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Sean Hannity Helps Rand Paul Find Excuses For the Things He Used to Believe

You can see already where Rand Paul’s presidential campaign is going to go, and it only just started. Hounded by questions about how he previously viewed important policy positions, he will be a new Mitt Romney. He will no more escape his past than Jeb Bush will escape his – or his brother’s.

Read: Samuel Alito Is The Insurrectionist Threat To Democracy On The Supreme Court

We saw the result yesterday with Paul’s meltdown on NBC’s Today Show, where he “mansplained” the interview process to the hapless Savannah Guthrie right there for the whole world to see. This is not Fox News. There are actually people who do not live in the Fox Bubble who saw that.

The mainstream media noticed Mitt Romney’s flip-flops in 2012. How could they not? And they have already noticed Paul’s. Hard to miss when he kicks off his presidential campaign by throwing a hissy fit.

And it didn’t end at NBC. As David Weigel over at Bloomberg Politics explains it, In Fox News Interview, Rand Paul Declares His Old Quotes Off-Limits.

Watch the interview courtesy of Fox News:

That is one way to deal with uncongenial facts though, isn’t it? But that’s not going to fly as a presidential nominee. He’s got to get through 2015 before he can even get to 2016, when things get real.

He can refuse to answer the questions of course, but he cannot stop them from being asked, and not everyone will let it slide – take a “whiff” in Weigel’s words – as Fox News did.

And Paul has flip-flopped in a number of very important areas, including vaccines, the Civil Rights Act, (the domestic use of drones (drone strikes vs. no drone strikes), on immigration (electric fence and constitutional ban vs. amnesty). And of course, most notably right now, Iran (threat vs. non-threat).

This isn’t going to be easy. NBCNews.com has a headline: Rand Paul Has His Own History of Flip-Flops. CNN political commentator Maria Cardona penned an op-ed last August where she called Rand Paul “the flip-flop king.”

The GOP hates it when the mainstream media doesn’t play along.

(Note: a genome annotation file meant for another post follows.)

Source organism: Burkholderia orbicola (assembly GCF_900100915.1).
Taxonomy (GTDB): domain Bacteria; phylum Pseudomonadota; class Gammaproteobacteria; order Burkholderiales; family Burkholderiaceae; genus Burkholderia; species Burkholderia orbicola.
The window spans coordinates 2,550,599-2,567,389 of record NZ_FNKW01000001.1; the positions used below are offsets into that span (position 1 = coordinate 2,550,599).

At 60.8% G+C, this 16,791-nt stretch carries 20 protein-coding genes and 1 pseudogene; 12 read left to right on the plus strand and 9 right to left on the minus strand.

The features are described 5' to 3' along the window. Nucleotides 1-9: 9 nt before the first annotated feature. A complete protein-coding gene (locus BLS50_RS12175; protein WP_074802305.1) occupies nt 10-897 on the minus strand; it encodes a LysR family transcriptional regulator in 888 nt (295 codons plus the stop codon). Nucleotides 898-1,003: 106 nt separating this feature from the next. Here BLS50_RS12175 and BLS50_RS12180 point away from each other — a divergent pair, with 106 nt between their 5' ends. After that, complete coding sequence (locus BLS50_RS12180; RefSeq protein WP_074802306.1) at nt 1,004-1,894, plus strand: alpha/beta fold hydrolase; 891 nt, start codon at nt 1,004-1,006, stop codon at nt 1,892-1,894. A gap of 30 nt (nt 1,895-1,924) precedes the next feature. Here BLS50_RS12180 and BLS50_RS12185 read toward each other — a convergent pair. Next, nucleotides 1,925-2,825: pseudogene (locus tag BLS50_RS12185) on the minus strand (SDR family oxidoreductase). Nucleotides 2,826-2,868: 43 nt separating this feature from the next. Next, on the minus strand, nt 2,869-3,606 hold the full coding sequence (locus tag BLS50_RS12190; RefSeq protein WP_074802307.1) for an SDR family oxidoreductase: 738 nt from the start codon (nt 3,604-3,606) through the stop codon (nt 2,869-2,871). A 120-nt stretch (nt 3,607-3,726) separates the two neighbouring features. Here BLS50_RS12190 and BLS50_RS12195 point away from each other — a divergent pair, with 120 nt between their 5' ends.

And in fact, Sean Hannity was trying to offer Paul an “out” – an opportunity to tell people why it’s unimportant how he felt before, as opposed to how he feels now, about all these important matters.

Like why Rand Paul used to be a libertarian (sorta) and why the self-described “constitutional conservative” (a funny term because the Constitution is a liberal document) is now a neocon.

Take Hannity’s question about a 2007 interview in which Libertarian Paul said it was ridiculous to think Iran could threaten America’s security:

“Even our own intelligence community consensus opinion now is that they’re not a threat.”

“You know, it’s ridiculous to think they’re a threat to our national security,”

And Paul’s answer to Hannity, to whom he did not need to “mainsplain” things:

“You know, things do change over time. I also wasn’t campaigning for myself, I was campaigning to help my father at the time.”

Oh, so if you are campaigning for your father, you can say other stuff. Those are some situational facts you got there, Mr. Paul.

This is a far cry from the NBC interview. Maybe Paul ought to stick to Fox News.

Heck, I just thought it was interesting that context suddenly matters to the GOP. That’s a first. And very convenient, I might add.

So alright, how about when Hannity said, “You took a shot at Dick Cheney back in 2007, saying that maybe…”

And Paul answered, “Once again, before I was involved in politics for myself.”

This was a 2009 video, not long ago at all. If what Paul thought in 2009, the year Barack Obama took office, is a long time ago and therefore off-limits, shouldn’t anything Obama thought in 2009 also be off-limits.

I wonder if Paul will be so respectful of past-comments by his presidential opponents during the Republican debates?

It may all be moot, of course, to the extent that his answers, when he does give them – like this one – mean anything at all (here he falls back on his weaselly Civil Rights Act I want it both ways answer, “that being said/but at the same time”):

Hannity: What is your take on the Religious Freedom Restoration Act and—and the Indiana bill, the 1993 bill signed by Hillary Clinton’s husband?

Paul: I think our founders would be aghast that anyone would think that they could tell you what do something—to perform a ceremony or be part of a ceremony that’s against your religious beliefs. You know, that being said, though, I think the law ought to be neutral and I don’t—I don’t think we ought to treat people unfairly and, you know, I’m all for treating people with respect and tolerance … people ought to understand that people’s opinions change through persuasion. And if I really want to convince you to come to my political way of beliefs or my religious beliefs, you know, I don’t go to evangelism, like if I go to Africa, I don’t evangelize by forcing you to accept my religion.

Hannity furthered the GOP lie that the 1993 RFRA and the Indiana RFRA are identical. They’re apples and oranges.

Paul, for his part, didn’t really answer the question, though he certainly got evangelizing right, which won’t endear him to the Religious Right, who think everybody ought to be forced to accept their bastardized form of Christianity.

All these flip-flopping issues may be rendered moot on another level, as Mother Jones tells us. We all know Ron Paul’s extreme rhetoric might serve as a millstone to his son, but now there is a criminal probe that might have far deeper and far-reaching consequences.

Nothing new there: Republican, criminal probe. They go together like religious nuts and bigotry. Rand Paul has got it all. Up until that point at which he loses it all. Which may have been yesterday.

Image from RandPaul.com

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